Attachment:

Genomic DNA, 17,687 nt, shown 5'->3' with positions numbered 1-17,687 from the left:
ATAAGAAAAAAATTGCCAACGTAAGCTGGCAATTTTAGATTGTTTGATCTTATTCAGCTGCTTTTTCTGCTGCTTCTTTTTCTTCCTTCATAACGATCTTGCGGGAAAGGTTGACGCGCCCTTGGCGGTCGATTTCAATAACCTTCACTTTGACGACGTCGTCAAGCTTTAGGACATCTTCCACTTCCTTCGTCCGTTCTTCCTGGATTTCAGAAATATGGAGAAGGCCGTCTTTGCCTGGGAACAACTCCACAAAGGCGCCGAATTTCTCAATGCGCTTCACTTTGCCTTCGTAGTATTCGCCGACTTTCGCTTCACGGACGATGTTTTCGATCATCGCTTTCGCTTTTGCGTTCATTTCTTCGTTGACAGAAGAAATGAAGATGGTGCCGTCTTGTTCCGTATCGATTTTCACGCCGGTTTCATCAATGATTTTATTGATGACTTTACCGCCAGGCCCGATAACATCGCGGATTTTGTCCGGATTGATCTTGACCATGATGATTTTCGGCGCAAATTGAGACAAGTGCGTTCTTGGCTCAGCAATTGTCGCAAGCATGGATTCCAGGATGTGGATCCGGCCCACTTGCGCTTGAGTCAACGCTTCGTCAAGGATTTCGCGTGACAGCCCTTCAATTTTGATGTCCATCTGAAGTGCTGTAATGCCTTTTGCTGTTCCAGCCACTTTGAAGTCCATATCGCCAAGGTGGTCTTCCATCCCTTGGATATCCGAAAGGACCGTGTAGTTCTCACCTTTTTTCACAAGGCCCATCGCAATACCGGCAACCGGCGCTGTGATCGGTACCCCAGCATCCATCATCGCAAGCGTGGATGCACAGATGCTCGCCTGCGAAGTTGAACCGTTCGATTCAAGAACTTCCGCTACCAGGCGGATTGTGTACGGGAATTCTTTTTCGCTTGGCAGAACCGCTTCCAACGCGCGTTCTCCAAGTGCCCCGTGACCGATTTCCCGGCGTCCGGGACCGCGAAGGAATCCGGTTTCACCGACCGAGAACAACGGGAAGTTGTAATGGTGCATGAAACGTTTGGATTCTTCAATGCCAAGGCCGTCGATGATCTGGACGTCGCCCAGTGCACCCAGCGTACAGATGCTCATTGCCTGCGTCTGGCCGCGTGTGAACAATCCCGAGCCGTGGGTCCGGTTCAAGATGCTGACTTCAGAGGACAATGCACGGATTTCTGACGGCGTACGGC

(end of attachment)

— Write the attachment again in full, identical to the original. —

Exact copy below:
Genomic DNA, 17,687 nt, shown 5'->3' with positions numbered 1-17,687 from the left:
ATAAGAAAAAAATTGCCAACGTAAGCTGGCAATTTTAGATTGTTTGATCTTATTCAGCTGCTTTTTCTGCTGCTTCTTTTTCTTCCTTCATAACGATCTTGCGGGAAAGGTTGACGCGCCCTTGGCGGTCGATTTCAATAACCTTCACTTTGACGACGTCGTCAAGCTTTAGGACATCTTCCACTTCCTTCGTCCGTTCTTCCTGGATTTCAGAAATATGGAGAAGGCCGTCTTTGCCTGGGAACAACTCCACAAAGGCGCCGAATTTCTCAATGCGCTTCACTTTGCCTTCGTAGTATTCGCCGACTTTCGCTTCACGGACGATGTTTTCGATCATCGCTTTCGCTTTTGCGTTCATTTCTTCGTTGACAGAAGAAATGAAGATGGTGCCGTCTTGTTCCGTATCGATTTTCACGCCGGTTTCATCAATGATTTTATTGATGACTTTACCGCCAGGCCCGATAACATCGCGGATTTTGTCCGGATTGATCTTGACCATGATGATTTTCGGCGCAAATTGAGACAAGTGCGTTCTTGGCTCAGCAATTGTCGCAAGCATGGATTCCAGGATGTGGATCCGGCCCACTTGCGCTTGAGTCAACGCTTCGTCAAGGATTTCGCGTGACAGCCCTTCAATTTTGATGTCCATCTGAAGTGCTGTAATGCCTTTTGCTGTTCCAGCCACTTTGAAGTCCATATCGCCAAGGTGGTCTTCCATCCCTTGGATATCCGAAAGGACCGTGTAGTTCTCACCTTTTTTCACAAGGCCCATCGCAATACCGGCAACCGGCGCTGTGATCGGTACCCCAGCATCCATCATCGCAAGCGTGGATGCACAGATGCTCGCCTGCGAAGTTGAACCGTTCGATTCAAGAACTTCCGCTACCAGGCGGATTGTGTACGGGAATTCTTTTTCGCTTGGCAGAACCGCTTCCAACGCGCGTTCTCCAAGTGCCCCGTGACCGATTTCCCGGCGTCCGGGACCGCGAAGGAATCCGGTTTCACCGACCGAGAACAACGGGAAGTTGTAATGGTGCATGAAACGTTTGGATTCTTCAATGCCAAGGCCGTCGATGATCTGGACGTCGCCCAGTGCACCCAGCGTACAGATGCTCATTGCCTGCGTCTGGCCGCGTGTGAACAATCCCGAGCCGTGGGTCCGGTTCAAGATGCTGACTTCAGAGGACAATGCACGGATTTCTGACGGCGTACGGC